Backyard BirdsUncategorized

Orange Fruit Doves (Ptilinopus victor), also known as Flame Doves

The Orange Fruit Doves (Ptilinopus victor), also known as Flame Dove, is a small, approximately 20 cm (8 in) long, short-tailed fruit-dove in the family Columbidae.

The Orange Fruit Doves is closely related to the allopatric (separate ranges) Whistling Fruit Dove and Golden Fruit Dove.


One of the most colorful doves, the male has a golden olive head and elongated bright orange “hair-like” body feathers. The golden-olive remiges are typically covered by the long orange wing coverts when perched. The legs, bill and orbital skin are bluish-green and the iris is whitish.

The female is a dark green bird with blackish tail and orange-yellow undertail coverts. The young resembles female.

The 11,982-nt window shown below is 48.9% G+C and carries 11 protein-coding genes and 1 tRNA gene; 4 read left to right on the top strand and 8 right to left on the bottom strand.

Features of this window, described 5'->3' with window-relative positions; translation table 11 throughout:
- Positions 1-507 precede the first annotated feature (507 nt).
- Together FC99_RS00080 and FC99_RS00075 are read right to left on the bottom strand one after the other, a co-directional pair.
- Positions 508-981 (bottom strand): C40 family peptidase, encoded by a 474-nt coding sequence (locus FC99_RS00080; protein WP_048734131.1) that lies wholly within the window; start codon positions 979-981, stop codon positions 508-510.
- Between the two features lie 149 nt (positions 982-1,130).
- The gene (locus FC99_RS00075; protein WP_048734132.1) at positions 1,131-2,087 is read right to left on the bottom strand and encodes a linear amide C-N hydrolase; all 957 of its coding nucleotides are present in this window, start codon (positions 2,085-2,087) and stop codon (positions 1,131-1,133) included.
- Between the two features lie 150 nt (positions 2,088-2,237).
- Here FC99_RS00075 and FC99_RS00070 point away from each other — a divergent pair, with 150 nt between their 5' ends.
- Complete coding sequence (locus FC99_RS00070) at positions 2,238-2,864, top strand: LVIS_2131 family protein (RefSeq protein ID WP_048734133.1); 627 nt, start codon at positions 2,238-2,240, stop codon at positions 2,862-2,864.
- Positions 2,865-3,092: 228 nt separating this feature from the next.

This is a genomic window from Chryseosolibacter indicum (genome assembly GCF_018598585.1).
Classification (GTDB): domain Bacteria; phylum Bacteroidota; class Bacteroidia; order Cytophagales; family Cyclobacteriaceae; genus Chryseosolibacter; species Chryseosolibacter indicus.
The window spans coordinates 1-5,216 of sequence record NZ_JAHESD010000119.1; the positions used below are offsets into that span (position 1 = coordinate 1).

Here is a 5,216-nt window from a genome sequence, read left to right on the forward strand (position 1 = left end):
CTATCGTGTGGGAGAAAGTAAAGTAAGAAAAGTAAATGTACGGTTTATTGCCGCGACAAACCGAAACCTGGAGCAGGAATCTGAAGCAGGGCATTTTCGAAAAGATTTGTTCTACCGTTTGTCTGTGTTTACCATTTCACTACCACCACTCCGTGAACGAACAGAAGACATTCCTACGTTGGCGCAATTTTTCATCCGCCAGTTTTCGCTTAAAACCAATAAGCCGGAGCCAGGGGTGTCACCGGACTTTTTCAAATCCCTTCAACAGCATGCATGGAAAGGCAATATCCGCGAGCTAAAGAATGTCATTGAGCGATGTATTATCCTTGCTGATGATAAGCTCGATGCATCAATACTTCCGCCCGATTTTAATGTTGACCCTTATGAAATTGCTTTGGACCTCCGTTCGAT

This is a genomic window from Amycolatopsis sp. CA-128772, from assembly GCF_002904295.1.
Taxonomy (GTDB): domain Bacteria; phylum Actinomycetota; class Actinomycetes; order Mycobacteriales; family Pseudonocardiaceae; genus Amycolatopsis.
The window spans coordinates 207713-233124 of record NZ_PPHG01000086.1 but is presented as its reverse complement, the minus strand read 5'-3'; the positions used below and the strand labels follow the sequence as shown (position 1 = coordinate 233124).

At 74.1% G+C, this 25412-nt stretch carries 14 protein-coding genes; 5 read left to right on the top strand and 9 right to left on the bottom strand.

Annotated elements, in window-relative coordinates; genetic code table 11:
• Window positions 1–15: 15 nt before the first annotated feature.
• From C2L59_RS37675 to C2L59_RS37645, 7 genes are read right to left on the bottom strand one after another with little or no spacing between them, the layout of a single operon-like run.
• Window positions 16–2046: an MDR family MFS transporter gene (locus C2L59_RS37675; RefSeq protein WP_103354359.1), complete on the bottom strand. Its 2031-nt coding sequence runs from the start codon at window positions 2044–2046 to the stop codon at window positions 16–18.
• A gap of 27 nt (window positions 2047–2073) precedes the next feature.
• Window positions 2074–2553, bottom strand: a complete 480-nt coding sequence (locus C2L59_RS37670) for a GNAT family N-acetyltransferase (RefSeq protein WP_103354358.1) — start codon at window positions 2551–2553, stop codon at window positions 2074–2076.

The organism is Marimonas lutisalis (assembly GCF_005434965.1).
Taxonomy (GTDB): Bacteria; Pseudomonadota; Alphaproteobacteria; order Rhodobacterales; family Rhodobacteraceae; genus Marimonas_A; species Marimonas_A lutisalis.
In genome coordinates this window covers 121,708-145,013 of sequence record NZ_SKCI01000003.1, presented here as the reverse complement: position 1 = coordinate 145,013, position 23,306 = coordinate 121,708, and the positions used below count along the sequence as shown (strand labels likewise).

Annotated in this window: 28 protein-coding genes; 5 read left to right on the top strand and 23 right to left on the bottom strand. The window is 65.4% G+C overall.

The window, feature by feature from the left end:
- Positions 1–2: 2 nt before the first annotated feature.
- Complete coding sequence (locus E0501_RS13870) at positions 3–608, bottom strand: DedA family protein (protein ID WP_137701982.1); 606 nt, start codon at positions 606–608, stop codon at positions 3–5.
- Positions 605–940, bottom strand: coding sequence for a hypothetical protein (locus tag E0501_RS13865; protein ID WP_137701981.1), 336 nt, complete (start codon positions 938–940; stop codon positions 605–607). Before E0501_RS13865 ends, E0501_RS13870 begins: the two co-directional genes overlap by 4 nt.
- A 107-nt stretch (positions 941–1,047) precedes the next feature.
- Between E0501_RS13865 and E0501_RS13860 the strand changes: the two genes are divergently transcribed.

Further Dove Information

Distribution / Range

The Orange Doves is distributed and endemic to forests of Vanua Levu, Taveuni, Rabi, Kioa, Qamea and Laucala islands of Fiji. The diet consists mainly of various small fruits, berries, caterpillars and insects. The female usually lays one white egg.

A common species throughout its limited range, the Orange Fruit Dove is evaluated as Least Concern on the IUCN Red List of Threatened Species.


  • BirdLife International (2004). Ptilinopus victor. 2006. IUCN Red List of Threatened Species. IUCN 2006. Retrieved on 8 December 2006. Database entry includes justification for why this species is of least concern.

Gordon Ramel

Gordon is an ecologist with two degrees from Exeter University. He's also a teacher, a poet and the owner of 1,152 books. Oh - and he wrote this website.

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